FAQ for Faculty

Student Technology Assistants in Residence are available to help with any short-term instructional technology project. We handle the technical stuff, allowing you to focus on the content. Since the start of the program, STARs have assisted dozens and dozens of faculty and staff with projects such as the ones listed below.

  • Helping a faculty member develop course-related Web pages
  • Formatting class notes for publishing on the Web
  • Creating animations for a course Web page
  • Digitizing slides and graphics for a course
  • Creating an interactive map graphic for a course activity
  • Scanning graphics
  • Digitizing audio and video recordings for use on the Web
  • Filming introduction videos to be used in podcasts or on Blackboard.
  • Training faculty and staff on using Prezi, Sitecore, and other web apps.
Any SMU faculty, including adjunct, or staff member with a "short-term" project requiring instructional technology support can request assistance from a STAR. The one restriction is the STAR students are available for short-term projects on a first come, first served basis, and not all projects are good fit for a STAR. The Manager will contact you and discuss your needs if there are any questions about the project.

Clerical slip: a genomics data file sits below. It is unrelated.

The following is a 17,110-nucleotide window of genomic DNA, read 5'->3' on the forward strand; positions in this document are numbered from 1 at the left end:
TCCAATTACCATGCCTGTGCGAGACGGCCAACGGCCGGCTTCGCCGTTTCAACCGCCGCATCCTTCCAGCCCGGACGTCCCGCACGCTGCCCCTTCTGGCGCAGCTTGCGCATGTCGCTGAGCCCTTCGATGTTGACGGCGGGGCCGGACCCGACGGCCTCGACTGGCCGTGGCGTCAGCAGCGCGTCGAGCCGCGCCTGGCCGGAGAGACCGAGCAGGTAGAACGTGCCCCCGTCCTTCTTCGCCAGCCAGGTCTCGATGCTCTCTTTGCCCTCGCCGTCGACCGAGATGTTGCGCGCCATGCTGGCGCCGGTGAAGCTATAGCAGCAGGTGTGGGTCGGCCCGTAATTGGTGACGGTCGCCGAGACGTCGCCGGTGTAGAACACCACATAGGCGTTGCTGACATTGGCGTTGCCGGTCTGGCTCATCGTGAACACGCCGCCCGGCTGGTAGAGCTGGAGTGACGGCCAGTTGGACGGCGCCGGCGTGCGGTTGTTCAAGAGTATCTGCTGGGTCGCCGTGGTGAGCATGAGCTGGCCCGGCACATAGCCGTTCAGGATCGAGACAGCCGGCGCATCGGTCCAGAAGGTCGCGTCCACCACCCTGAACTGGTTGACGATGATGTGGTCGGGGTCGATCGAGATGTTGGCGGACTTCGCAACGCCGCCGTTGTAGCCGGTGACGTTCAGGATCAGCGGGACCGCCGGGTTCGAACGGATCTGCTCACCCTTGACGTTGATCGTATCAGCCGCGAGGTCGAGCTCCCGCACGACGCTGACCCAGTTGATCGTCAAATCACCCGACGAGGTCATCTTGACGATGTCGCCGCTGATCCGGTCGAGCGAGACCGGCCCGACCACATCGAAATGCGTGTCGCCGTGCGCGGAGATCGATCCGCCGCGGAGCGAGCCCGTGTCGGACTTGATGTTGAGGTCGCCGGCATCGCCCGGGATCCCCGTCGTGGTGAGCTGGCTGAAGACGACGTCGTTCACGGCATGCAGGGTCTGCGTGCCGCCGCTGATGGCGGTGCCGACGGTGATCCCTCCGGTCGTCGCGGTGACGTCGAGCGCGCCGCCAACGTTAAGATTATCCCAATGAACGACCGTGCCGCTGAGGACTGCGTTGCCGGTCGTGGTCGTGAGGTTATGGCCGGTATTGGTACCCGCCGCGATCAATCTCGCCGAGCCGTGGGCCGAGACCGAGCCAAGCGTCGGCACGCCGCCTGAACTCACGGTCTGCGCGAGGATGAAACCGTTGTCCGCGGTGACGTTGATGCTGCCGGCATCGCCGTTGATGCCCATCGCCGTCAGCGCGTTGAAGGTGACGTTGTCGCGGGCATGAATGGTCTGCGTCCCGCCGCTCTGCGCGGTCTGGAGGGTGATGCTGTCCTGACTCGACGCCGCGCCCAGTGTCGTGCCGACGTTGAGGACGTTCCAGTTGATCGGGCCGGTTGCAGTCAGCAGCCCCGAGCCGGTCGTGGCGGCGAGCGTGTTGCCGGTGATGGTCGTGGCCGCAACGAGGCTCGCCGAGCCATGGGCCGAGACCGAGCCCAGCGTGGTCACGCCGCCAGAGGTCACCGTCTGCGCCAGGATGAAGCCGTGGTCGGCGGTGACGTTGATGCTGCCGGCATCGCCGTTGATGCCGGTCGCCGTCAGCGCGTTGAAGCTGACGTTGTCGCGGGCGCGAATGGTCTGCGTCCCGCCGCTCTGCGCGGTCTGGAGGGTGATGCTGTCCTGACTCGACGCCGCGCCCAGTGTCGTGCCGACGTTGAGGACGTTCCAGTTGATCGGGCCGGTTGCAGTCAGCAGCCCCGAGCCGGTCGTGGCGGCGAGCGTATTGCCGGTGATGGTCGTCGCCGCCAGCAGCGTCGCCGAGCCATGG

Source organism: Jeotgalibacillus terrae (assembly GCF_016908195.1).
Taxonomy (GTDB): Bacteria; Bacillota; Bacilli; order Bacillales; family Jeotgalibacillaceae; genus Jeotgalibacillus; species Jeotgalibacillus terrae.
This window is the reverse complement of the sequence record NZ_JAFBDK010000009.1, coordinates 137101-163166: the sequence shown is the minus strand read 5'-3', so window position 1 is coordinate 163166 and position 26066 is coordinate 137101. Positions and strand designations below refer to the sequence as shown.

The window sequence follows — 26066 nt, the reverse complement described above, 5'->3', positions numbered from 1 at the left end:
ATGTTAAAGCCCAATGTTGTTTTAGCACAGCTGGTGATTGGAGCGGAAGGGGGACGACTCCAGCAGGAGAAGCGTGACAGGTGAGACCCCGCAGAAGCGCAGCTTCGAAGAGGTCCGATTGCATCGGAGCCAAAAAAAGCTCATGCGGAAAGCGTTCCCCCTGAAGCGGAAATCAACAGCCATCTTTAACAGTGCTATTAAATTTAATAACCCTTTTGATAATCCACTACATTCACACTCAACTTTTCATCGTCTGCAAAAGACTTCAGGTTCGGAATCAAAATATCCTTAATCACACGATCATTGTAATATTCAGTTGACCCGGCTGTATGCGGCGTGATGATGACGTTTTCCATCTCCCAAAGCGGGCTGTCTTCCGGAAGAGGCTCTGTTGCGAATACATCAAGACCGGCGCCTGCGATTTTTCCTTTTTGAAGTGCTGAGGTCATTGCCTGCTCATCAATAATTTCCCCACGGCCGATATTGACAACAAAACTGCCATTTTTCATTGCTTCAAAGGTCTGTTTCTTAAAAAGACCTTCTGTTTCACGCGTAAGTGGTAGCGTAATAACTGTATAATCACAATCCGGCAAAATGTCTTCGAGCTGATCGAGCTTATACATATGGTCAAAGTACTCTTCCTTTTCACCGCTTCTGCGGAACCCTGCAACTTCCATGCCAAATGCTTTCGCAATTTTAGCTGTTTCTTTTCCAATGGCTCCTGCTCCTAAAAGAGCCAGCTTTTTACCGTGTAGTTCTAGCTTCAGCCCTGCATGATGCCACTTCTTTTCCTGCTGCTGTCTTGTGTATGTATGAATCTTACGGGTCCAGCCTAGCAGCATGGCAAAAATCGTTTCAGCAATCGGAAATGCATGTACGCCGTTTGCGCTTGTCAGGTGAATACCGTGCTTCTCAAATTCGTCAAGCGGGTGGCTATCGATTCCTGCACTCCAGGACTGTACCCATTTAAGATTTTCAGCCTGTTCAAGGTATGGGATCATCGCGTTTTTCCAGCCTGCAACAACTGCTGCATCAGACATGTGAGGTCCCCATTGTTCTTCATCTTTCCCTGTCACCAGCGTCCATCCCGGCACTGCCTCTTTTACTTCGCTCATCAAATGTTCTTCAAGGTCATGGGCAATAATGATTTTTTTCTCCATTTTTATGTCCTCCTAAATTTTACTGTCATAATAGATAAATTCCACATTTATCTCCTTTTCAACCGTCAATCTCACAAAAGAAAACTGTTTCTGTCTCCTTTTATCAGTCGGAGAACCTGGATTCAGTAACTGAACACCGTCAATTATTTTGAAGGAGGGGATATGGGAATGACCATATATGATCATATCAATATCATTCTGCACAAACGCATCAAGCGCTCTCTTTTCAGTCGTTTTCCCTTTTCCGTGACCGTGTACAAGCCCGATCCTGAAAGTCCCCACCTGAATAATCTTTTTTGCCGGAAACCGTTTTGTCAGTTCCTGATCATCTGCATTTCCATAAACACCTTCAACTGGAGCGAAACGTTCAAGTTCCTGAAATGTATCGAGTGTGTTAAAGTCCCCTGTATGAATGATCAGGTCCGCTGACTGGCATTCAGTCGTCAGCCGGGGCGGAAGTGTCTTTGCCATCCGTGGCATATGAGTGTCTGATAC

The STAR Program is provided as a services to the SMU community by OIT at NO CHARGE, except for any consumables that may be used such as, but not limited to, CD's, DVD's, film, or videotape.
To request STAR assistance, you can submit a help ticket at help.smu.edu or contact the STAR Program Manager, Michael Robertson by email at robertsonm@smu.edu if you have any questions.
While you may request a STAR that was previously assigned, in general, the student and the program benefit when the student has the opportunity to work with multiple faculty members on multiple projects. Also, we may find another STAR is more appropriate for your project's needs.
STARs are available during the academic year except during "reading days," finals, and breaks. A STAR may be available during larger breaks, summer & winter, as needed.
Currently, we usually limit our scanning to about 1 slide tray per semester. As to the labeling, we are not the content expert, so labeling would not only be time consuming, but error prone. Our process is to have the scans are organized in a folder corresponding to the slide tray (e.g., "Tray 5" or "Egypt 18th Dynasty"). Slides are auto-numbered (e.g., Tray5-18.tiff--i.e., the 18th slide in Tray Five). We add no other metadata.